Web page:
Jokes: "Racist/Problematic" or just "Unfunny"?


#1

I hesitated to keep this strictly to general media since it originated from watching a video on gaming, and I really hope this discussion hasn’t happened before.

I was recently watching the GBeast quick look of the new shaqfu game. Yikes. I really enjoy Shaq and seeing him basically endorse these jokes, as well as the middling game play itself, made me sigh. The comments on the video took two tones: Either it was calling the jokes racist or defending their right to exist while still admitting it wasn’t that funny.

This is a theme I’ve always seen occur when problematic jokes appear. It feels like calling a joke unfunny tends to come off as denying the larger undertones to the joke itself, denying that maybe this joke puts a marginalized group under the bus, and still finding a way to agree with the points said without admitting that something can be racist. Have you noticed this is well?


#2

I think this is called lampshading?

It’s a common tactic when a writer is writing something racist, sexist, homophobic, transphobic, etc to try and clear themselves of being reffered to as such. The thinking is if it’s mentioned in the writing itself that an element of it is toxic, they can continue to get away with writing about it.

In this case it seems instead of just directly saying the jokes are racist, the writers are just saying they’re unfunny and hoping that covers their ass.

Basically it’s a lazy attempt to try and throw any blame off of themselves.

Edit: I misread the post and didn’t see you were talking about the commenters not the writers, apologies! Please refer to @Navster for a better answer


#3

The GB community seems to pride itself with an above-the-fray centrism that has aged poorly since 2008. I admit, until the lead-up to gamergate I too bought into the vision of GB being a site that “just focused on games and jokes”. Unfortunately, this has led to the community allowing for unsavory elements to take root in the name of “free speech”. To your point, OP, this means that there are plenty of people there who find the jokes in Shaq-Fu to be distasteful but feel compelled to make the obvious point that there is no law against being homophobic or racist. But to call out homophobia and racism, what are you doing buddy? Can’t you tell we’re here to have fun?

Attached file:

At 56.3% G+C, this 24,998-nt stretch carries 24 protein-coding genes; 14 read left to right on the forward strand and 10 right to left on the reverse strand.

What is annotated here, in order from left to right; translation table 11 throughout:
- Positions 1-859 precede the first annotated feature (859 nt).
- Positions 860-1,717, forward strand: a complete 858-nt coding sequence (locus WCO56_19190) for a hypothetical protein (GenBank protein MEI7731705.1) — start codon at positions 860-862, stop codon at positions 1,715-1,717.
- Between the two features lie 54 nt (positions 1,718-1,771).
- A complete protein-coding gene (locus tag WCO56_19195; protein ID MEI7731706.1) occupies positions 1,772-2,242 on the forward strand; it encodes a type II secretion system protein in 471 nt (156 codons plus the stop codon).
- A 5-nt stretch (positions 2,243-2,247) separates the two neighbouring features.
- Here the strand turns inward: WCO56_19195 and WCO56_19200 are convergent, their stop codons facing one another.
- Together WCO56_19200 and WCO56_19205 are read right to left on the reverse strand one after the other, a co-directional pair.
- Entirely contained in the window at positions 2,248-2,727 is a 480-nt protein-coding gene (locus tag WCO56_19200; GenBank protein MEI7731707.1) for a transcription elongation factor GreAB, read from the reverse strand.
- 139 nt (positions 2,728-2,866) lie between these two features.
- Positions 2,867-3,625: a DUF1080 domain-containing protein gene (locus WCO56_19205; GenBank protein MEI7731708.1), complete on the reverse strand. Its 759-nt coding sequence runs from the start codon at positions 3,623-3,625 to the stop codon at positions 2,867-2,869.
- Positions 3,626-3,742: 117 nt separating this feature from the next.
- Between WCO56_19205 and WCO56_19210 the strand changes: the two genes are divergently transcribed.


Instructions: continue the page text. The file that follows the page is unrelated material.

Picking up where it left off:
On a more general note, and I say this coming from a place of relative privilege, but I tend to be more offended as a comedy fan by bigoted humor than as a person from a marginalized group. Stereotypes, at their very core, are retread jokes, and the people that peddle them are hacks. And the people that enjoy that sort of humor are fundamentally nothing people. They have no personality or thoughts of their own, so they chuckle at Asian stereotypes and implications that someone might be gay. I weep for the genuinely humorous GB personalities who must cater to this basic-ass demographic.


#4

i got so mad in that comments section that my account got disabled


#5

I’m glad I didn’t see the comments to that video. I think their critiques of the “humor” in that game were spot on - it’s lazy, unfunny, and clearly racist.

As Glorgu wrote, identifying that one’s own joke is racist does not clear them of critique. Claiming to be ironic about it doesn’t automatically make the joke good or okay.


#6

I watched 4 minutes of that quick look, and I can say with confidence that it’s just racist.


#7

@Glorgu

No worries, I totally didn’t know what lampshading was so I’m glad I can add that to my vocab.

@Navster

I too weep lol. It’s a real shame and I’m glad Alex was so unapologetic about it and continues to be so in videos like this. I feel like a lot of the crew feels so tied up in making a point and it can be sucky to watch.

As a side note, you can boil down why gamergate happened to the conversations people were having in the comments of the quick look. One side vehemently wants to fight against the idea of having opinions in a game review that comment on whether or not a game has racist jokes to them would get in the way of the unbiased game review and the other side more reasonably realized long ago that you can’t untie the two. All reviews are biased and calling out racist undertones isn’t a stride away from ethical games journalism. Just find the reviewer that speaks more to your tastes and don’t complain about the ones you disagree with as if it’s censorship against the games right to exist. I have some hilarious quotes from the youtube comment section.